With Israel still preventing the transfer of the third installment of Qatari funds to Hamas, security officials were preparing for an uptick in tension at the Gaza border. On Thursday, Arab media reported that Israel has asked Egypt to reopen the Rafiach crossing, which was closed earlier in the week after the Palestinian Authority withdrew its representatives from the crossing, with Hamas taking over their positions. A report on Army Radio said that Egyptian officials were in Israel and Gaza on Thursday, attempting to stem the potential unrest.
Israeli officials are concerned that Friday could be a flashpoint for numerous tensions that have been building up in recent weeks, with much of that tension due to the deteriorating relations between Hamas and Fatah, as represented by the Palestinian Authority government in Ramallah. Hamas agents took over the Rafiach crossing on the Gaza border with Egypt on Monday – after the Palestinian Authority said that it would not deploy its personnel to operate the crossing. That move came after dozens of PA employees were arrested in recent days by Hamas, essentially putting an end to a “reconciliation agreement” signed by both sides in November. Hamas said that with its arrests it had responded to a major roundup of Hamas sympathizers in PA-controlled areas of Yehudah and Shomron,
As a result, Egypt closed the border Tuesday. The operation of the crossing was conditioned on the PA being in charge of it. The crossing is supposed to be jointly operated by Hamas and the PA, with Israel supervising activity via cameras. The crossing enables Gaza residents to leave the Gaza Strip via Sinai. Operation of the the crossing has been spotty over the past decade, with the crossing often closed by Egypt when tensions rise in the region. The PA said Tuesday that it was preparing to take more steps against Hamas in PA-controlled areas of Yehudah and Shomron.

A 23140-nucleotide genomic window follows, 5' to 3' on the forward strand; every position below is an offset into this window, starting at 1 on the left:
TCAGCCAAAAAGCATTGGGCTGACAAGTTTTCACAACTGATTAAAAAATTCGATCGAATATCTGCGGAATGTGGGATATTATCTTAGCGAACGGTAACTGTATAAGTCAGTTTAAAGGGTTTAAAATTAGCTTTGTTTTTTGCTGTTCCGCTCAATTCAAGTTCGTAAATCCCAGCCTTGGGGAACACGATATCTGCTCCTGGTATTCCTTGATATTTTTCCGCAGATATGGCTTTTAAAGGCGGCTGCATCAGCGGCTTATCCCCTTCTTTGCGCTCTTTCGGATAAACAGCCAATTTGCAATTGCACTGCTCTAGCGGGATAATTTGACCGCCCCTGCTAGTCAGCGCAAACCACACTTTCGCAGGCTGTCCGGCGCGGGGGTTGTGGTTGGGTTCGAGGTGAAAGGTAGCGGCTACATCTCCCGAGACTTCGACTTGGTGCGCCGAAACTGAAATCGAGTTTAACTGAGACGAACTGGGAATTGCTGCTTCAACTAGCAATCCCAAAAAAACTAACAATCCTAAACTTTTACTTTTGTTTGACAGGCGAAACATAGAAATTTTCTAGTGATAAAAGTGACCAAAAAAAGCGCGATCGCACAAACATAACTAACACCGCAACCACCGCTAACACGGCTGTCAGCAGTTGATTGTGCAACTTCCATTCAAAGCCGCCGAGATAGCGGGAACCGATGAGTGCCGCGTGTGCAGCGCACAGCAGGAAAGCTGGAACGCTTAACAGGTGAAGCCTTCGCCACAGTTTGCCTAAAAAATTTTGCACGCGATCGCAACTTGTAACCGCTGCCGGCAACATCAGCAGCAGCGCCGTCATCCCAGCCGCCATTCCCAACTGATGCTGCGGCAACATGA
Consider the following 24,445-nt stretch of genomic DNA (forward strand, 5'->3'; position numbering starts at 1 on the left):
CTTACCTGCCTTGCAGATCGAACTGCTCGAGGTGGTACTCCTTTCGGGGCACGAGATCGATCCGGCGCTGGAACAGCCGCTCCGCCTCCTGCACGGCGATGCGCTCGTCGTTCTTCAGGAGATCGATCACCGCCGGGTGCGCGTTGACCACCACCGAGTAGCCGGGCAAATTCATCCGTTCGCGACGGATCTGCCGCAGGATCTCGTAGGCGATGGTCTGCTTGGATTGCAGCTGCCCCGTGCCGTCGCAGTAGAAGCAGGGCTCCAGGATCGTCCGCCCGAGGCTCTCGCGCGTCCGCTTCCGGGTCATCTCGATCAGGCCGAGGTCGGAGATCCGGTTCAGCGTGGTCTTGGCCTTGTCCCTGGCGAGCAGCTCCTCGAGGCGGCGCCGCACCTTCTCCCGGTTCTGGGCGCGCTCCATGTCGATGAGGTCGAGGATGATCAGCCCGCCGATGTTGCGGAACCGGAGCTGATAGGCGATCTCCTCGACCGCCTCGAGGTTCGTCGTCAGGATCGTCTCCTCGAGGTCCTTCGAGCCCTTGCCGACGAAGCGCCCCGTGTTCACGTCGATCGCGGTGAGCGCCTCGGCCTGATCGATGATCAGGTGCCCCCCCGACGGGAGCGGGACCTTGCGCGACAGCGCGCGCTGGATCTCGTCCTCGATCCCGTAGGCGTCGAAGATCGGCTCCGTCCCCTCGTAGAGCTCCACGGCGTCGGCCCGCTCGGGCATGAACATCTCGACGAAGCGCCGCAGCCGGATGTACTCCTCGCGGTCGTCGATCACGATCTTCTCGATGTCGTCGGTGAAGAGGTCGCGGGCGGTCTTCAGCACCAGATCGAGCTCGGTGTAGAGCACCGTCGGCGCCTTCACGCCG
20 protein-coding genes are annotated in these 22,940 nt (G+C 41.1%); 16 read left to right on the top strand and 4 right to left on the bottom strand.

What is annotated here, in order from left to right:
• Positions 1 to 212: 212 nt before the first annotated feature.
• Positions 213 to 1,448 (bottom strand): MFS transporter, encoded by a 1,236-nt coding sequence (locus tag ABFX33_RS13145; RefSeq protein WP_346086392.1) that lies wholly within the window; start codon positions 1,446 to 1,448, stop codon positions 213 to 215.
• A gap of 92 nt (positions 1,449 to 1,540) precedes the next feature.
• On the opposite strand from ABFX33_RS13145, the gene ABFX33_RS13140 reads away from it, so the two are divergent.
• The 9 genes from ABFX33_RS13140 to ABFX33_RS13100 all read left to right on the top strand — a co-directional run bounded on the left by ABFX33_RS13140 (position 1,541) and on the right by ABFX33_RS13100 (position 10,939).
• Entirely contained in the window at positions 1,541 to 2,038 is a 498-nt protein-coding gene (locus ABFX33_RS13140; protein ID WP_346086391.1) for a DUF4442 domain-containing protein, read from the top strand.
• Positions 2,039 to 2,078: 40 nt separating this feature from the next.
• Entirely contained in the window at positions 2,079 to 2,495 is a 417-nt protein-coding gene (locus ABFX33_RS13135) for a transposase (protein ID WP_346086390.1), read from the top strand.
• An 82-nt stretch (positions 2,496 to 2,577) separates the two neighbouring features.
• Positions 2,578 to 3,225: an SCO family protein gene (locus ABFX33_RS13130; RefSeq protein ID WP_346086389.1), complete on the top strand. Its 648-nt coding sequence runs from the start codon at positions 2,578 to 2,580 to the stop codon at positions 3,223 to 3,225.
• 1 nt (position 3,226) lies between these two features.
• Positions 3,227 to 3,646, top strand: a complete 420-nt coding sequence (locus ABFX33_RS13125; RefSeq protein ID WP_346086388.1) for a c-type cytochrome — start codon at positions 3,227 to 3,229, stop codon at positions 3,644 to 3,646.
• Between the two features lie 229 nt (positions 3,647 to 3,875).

Meanwhile, Hamas is angry over Israel’s decision to withhold the third installment of cash that was supposed to be delivered this week in its deal with Qatar. The decision by Prime Minister Binyamin Netanyahu on Monday came in the wake of a Hamas attack early Monday, in which the terror group fired a rocket at Ashkelon. That decision followed a night in which thousands of residents of southern Israel were roused from their sleep by the Red Alert alarm system, the first time in weeks that this has happened. Israel responded by hitting Hamas targets in Gaza.
The ramping up of terror that occurred in November and December was resolved in part by the decision by Israel to allow $60 million in Qatari cash to be transferred to Hamas via Gaza border crossings. So far, $30 million of that money has been transferred. In the wake of Netanyahu’s decision Monday, the IDF was ramping up security and forces in southern Israel, as it was likely that Hamas would conduct more attacks.
On Thursday, Army Radio reported that Israel had ordered Gaza merchants who were in Israel to return home on Thursday, instead of on Friday, as usual. The change is “possibly due to what security officials expect at the border” on Friday, the report said.